We managed to get 40-odd teams in our mini league last time around with minimal warning. We’d like to see more in this one. If nothing else, it’s quite a good way of retaining interest in one-day cricket. You could also adopt our selection of strategy of picking players you don’t really like so that when they do well, at least you get something out of it.


All Out Cricket fantasy game for England v India series

If you don’t already know, All Out Cricket magazine do a fantasy league thing. We’ve entered and set up a mini league. If you want to join and compete against us, it’s called The Kingdom and the not-so-secret key to gain access is ‘Rob Key’. Our team’s called The Courtiers.

The deadline for entry’s 10.30am on the morning of the first Test, which is tomorrow. Apologies if you miss out, but we only just registered ourself.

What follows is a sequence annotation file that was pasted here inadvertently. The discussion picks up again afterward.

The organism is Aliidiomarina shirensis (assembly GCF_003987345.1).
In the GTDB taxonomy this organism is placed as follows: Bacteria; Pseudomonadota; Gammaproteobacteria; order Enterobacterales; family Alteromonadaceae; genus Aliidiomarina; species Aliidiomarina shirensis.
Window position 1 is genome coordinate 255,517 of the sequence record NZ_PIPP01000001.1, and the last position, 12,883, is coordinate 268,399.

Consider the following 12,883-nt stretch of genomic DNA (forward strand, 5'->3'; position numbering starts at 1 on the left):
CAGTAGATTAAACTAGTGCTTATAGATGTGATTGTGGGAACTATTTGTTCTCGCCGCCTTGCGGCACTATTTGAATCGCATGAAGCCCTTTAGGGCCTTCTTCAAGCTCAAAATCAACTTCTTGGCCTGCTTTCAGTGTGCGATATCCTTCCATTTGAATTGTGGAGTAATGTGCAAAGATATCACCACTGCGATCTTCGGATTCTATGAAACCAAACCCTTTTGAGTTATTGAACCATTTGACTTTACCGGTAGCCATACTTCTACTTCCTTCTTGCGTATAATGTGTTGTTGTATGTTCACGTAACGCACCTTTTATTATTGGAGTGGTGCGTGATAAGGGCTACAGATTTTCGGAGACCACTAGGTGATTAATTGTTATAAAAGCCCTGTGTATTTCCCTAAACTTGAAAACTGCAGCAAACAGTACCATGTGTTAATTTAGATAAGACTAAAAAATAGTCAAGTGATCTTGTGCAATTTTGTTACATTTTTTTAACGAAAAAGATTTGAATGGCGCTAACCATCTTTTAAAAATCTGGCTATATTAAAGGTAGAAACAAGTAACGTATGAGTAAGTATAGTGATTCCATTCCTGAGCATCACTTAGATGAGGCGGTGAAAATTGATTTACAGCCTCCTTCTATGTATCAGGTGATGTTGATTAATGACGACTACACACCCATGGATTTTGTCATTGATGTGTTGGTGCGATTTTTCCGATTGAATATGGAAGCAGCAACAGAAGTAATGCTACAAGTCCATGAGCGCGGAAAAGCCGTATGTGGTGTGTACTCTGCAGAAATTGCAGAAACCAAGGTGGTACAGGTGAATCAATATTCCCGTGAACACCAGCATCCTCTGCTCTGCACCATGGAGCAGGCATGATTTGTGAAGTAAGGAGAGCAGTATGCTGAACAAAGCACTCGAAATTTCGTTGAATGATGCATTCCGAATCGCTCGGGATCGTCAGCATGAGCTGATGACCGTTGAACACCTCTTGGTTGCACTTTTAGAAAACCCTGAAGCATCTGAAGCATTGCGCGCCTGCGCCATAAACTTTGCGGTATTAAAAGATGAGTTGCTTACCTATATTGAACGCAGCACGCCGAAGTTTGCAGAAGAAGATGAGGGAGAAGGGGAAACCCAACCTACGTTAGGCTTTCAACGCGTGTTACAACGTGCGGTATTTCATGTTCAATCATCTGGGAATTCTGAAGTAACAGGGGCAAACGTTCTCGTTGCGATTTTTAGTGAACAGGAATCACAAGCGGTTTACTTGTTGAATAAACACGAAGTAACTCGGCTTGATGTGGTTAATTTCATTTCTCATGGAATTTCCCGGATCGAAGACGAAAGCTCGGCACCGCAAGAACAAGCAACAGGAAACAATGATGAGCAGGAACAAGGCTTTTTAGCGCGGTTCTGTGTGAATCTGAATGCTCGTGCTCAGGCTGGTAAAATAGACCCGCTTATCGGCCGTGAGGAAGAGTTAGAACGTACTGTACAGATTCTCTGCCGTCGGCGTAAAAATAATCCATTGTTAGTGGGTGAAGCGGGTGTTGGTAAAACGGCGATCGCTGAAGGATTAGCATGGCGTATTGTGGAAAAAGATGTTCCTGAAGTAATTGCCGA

Update: It would be good if you could identify which team is yours in the comments as well. Or just pick a team name which makes it obvious. Or remain anonymous – that’s fine too.


Don Bradman Cricket 14 review | Xbox 360 and PS3

Don Bradman Cricket 14 - much better than the first 13 editions

Buy Don Bradman Cricket 14 from Amazon

No, you haven’t missed 13 iterations of this game. That 14’s the year. Quite why the year’s relevant when the game’s named after a guy who died 13 years ago is beyond us, but there you go.

Why Don Bradman?

It’s unusual to name a game after someone other than a current player, but the Don’s name has a bit of clout. His is also the only name you’ll recognise within any of the teams, although there’s a bit of a workaround there. When you start the game, you have the option to download ‘community’ players and teams which have supposedly been created by other users.